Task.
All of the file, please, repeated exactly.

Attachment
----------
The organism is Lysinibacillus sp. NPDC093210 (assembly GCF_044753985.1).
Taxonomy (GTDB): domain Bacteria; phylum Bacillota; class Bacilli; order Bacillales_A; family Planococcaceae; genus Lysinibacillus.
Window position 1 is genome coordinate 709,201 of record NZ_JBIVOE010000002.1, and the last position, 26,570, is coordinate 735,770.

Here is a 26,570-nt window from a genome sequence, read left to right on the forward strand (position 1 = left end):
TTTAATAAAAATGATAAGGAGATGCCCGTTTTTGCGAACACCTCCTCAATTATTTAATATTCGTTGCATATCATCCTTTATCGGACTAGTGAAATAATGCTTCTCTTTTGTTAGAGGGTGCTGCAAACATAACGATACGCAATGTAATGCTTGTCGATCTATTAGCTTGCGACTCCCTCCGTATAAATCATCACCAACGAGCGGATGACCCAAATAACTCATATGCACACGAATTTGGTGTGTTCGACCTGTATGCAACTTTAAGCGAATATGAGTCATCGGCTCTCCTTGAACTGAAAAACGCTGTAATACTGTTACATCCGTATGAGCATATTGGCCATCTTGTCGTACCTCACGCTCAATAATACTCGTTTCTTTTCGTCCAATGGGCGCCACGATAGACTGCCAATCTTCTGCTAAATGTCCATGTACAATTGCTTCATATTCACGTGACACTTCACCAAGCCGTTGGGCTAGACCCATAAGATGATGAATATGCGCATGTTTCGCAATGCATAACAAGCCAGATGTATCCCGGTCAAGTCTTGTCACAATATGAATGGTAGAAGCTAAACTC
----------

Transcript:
The organism is Lysinibacillus sp. NPDC093210 (assembly GCF_044753985.1).
Taxonomy (GTDB): domain Bacteria; phylum Bacillota; class Bacilli; order Bacillales_A; family Planococcaceae; genus Lysinibacillus.
Window position 1 is genome coordinate 709,201 of record NZ_JBIVOE010000002.1, and the last position, 26,570, is coordinate 735,770.

Here is a 26,570-nt window from a genome sequence, read left to right on the forward strand (position 1 = left end):
TTTAATAAAAATGATAAGGAGATGCCCGTTTTTGCGAACACCTCCTCAATTATTTAATATTCGTTGCATATCATCCTTTATCGGACTAGTGAAATAATGCTTCTCTTTTGTTAGAGGGTGCTGCAAACATAACGATACGCAATGTAATGCTTGTCGATCTATTAGCTTGCGACTCCCTCCGTATAAATCATCACCAACGAGCGGATGACCCAAATAACTCATATGCACACGAATTTGGTGTGTTCGACCTGTATGCAACTTTAAGCGAATATGAGTCATCGGCTCTCCTTGAACTGAAAAACGCTGTAATACTGTTACATCCGTATGAGCATATTGGCCATCTTGTCGTACCTCACGCTCAATAATACTCGTTTCTTTTCGTCCAATGGGCGCCACGATAGACTGCCAATCTTCTGCTAAATGTCCATGTACAATTGCTTCATATTCACGTGACACTTCACCAAGCCGTTGGGCTAGACCCATAAGATGATGAATATGCGCATGTTTCGCAATGCATAACAAGCCAGATGTATCCCGGTCAAGTCTTGTCACAATATGAATGGTAGAAGCTAAACTC